Nervous shoppers send retail sales down

Growth in retail sales appears to have slowed last month compared with a year earlier, in another sign that the biggest driver of the UK’s economy is losing steam.

The British Retail Consortium and KPMG said that comparable retail sales fell by 1 per cent last month. Helen Dickinson, chief executive of the BRC, said that March’s sales figures were “underwhelming”, having fallen for the first time since August.

She said that an early Easter last year caused a slight distortion in the figures and always made spring a tricky period to assess.

“Looking at the bigger picture though, the slowdown in non-food growth persists and it now stands at its lowest three-month average for nearly six years,” she said.

Visa, the payment card company, said that consumer spending rose at the slowest annual pace in more than three years in the first three months of 2017.

A report by Scottish Friendly, the pension provider, and the Social Market Foundation think tank, suggested that 46 per cent of households planned to spend less. More than half blamed the rising cost of living.

Last week Mark Carney, governor of the Bank of England, said that he would keep a close eye on whether consumer demand weakened in line with expectations. A key factor in determining how fast the economy grows this year will be whether higher prices cause shoppers to borrow more or cut back.

Ms Dickinson said: “The pressure on prices continues to build, albeit slowly, and will inevitably put a tighter squeeze on disposable income.”

Food sales were the main driver of total sales growth in the three months to March, according to the KPMG-BRC survey, falling by 0.2 per cent on a like-for-like basis but increasing 1.2 per cent on a total basis. This was largely due to inflation and was “no reason for too much celebration”, the survey said.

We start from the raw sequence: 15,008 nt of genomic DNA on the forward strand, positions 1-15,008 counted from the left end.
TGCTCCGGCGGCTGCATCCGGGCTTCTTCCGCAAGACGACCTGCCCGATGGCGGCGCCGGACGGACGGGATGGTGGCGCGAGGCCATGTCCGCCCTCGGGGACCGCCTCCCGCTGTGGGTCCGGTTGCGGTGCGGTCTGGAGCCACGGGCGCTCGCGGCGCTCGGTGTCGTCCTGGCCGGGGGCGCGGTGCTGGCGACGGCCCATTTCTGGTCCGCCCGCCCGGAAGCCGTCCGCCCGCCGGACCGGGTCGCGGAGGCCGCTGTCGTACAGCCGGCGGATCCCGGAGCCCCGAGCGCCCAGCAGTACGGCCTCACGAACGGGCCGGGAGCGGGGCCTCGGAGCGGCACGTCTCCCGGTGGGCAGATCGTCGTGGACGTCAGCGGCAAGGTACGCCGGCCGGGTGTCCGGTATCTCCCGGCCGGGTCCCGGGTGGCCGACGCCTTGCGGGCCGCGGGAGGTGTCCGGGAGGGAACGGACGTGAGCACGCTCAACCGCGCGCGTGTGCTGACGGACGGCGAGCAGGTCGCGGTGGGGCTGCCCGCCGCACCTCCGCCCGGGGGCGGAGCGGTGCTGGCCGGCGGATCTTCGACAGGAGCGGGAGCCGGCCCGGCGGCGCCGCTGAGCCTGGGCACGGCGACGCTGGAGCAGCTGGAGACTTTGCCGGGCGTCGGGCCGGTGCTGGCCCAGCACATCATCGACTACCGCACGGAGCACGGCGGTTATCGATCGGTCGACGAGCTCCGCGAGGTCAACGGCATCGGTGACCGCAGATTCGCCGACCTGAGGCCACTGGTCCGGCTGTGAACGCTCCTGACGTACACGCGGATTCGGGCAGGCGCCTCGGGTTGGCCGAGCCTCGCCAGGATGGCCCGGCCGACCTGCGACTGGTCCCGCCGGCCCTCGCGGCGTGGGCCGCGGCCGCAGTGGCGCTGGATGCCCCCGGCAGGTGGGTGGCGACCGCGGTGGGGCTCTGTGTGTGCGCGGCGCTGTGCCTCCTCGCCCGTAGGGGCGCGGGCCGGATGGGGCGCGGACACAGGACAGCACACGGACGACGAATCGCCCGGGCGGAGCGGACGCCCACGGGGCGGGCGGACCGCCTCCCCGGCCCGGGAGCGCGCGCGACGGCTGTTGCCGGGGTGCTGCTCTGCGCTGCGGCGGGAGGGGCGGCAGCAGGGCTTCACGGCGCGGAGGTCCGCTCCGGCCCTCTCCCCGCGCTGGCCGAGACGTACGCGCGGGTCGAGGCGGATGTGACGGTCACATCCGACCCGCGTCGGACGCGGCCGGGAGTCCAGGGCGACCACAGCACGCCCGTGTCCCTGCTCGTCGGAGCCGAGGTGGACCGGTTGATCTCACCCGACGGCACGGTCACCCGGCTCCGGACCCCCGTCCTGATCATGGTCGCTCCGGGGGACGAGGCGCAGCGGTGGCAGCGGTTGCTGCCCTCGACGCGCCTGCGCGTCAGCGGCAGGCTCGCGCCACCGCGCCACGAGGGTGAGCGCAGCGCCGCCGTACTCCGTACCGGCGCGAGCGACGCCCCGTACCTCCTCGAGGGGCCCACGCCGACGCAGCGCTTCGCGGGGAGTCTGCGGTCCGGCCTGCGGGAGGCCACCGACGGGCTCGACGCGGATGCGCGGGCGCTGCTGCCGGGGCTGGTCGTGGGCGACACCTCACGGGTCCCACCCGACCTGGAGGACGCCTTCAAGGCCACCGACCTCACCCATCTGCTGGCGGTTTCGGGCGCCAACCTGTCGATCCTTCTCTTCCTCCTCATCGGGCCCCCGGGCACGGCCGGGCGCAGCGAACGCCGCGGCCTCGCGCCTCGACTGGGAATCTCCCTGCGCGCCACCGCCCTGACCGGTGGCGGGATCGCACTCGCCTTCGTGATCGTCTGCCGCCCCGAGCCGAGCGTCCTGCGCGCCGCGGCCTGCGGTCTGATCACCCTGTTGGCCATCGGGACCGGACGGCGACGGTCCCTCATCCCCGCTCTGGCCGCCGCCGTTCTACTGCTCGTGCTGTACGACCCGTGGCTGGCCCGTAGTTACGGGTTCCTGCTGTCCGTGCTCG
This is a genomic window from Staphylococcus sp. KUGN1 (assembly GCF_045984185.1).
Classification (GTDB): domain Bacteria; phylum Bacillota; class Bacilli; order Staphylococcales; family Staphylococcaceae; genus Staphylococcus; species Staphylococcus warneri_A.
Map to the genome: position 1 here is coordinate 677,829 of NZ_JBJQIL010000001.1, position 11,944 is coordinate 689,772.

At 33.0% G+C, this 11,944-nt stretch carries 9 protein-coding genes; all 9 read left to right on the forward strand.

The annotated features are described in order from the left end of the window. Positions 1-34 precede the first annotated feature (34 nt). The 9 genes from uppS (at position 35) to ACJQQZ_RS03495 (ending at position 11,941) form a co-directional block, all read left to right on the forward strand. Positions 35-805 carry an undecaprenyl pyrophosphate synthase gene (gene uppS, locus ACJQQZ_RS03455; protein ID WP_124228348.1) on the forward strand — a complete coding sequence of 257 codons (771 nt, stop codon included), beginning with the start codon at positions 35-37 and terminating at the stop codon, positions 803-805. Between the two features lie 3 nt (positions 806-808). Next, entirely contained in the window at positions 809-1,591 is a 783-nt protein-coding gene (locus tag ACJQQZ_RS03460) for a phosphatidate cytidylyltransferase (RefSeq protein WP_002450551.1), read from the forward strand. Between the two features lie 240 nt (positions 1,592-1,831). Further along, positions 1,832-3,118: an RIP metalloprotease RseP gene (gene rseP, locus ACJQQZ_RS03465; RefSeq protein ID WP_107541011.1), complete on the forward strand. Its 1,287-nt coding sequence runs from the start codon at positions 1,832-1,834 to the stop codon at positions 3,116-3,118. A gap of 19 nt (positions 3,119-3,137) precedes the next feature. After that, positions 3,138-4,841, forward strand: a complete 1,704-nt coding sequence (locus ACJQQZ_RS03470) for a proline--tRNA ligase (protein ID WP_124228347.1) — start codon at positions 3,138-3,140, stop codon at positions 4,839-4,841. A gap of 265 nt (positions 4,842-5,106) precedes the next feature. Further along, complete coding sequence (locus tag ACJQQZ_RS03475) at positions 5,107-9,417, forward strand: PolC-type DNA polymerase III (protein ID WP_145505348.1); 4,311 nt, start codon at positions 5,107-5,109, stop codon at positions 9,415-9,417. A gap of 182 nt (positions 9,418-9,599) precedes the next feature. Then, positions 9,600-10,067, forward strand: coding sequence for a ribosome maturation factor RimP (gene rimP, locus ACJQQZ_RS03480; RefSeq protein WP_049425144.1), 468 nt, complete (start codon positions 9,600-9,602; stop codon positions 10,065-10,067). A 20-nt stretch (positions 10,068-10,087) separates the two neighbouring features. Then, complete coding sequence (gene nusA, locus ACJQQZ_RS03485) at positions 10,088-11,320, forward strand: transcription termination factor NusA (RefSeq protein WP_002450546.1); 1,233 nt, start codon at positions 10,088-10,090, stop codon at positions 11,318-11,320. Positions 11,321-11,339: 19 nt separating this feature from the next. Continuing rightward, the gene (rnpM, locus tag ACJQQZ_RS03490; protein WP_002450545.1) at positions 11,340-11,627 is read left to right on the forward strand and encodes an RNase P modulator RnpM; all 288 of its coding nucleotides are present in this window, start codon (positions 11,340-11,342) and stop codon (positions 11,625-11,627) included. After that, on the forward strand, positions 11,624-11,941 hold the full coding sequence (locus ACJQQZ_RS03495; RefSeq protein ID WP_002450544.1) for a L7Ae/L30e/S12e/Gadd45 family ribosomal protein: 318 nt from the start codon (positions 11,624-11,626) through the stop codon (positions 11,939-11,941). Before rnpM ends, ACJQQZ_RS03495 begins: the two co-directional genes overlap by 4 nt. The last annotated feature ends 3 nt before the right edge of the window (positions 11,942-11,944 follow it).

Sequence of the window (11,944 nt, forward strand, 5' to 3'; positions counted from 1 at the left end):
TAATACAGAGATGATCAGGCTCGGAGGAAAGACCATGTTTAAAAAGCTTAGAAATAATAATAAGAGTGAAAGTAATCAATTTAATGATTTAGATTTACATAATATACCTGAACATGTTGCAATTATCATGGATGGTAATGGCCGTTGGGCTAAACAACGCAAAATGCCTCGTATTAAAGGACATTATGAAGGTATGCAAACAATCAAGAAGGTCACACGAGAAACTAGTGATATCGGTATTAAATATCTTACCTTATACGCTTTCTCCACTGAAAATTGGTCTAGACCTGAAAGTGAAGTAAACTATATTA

Barclaycard said that consumer spending grew by 4.6 per cent compared with a year ago mainly because of higher petrol prices and more discretionary spending.

It found that spending on petrol rose by 16.1 per cent in March compared with last year, but spending in supermarkets fell 0.3 per cent year-on-year in March, although this was due to the timing of Easter this year.

Unusually warm weather last month led to a jump in discretionary purchases. Spending in pubs rose by 12.5 per cent and was up 12.2 per cent at restaurants. DIY stores and garden centres also performed strongly, up 4.2 per cent and 9.5 per cent respectively.

Yet Barclaycard said that a survey of consumers suggested that 52 per cent were more worried about the cost of day-to-day items than they were a year ago, with 74 per cent citing a more expensive weekly shop as the reason.

• Britain’s grocers may be pushing up prices but in Ireland supermarket retailers are in a new price war. Figures from Kantar Worldpanel suggest that the grocery market has slipped into deflation for the first time in almost two years.

Data shows a 0.7 per cent drop in growth to -0.2 per cent in the 12 weeks to March 26 compared with the previous 12 weeks. David Berry, director at Kantar Worldpanel, said: “Only now are we starting to feel the effect of the weakened pound following the EU referendum as the price of British imports drops.”

Sales at Lidl rose by 3.7 per cent and by 5 per cent at Aldi.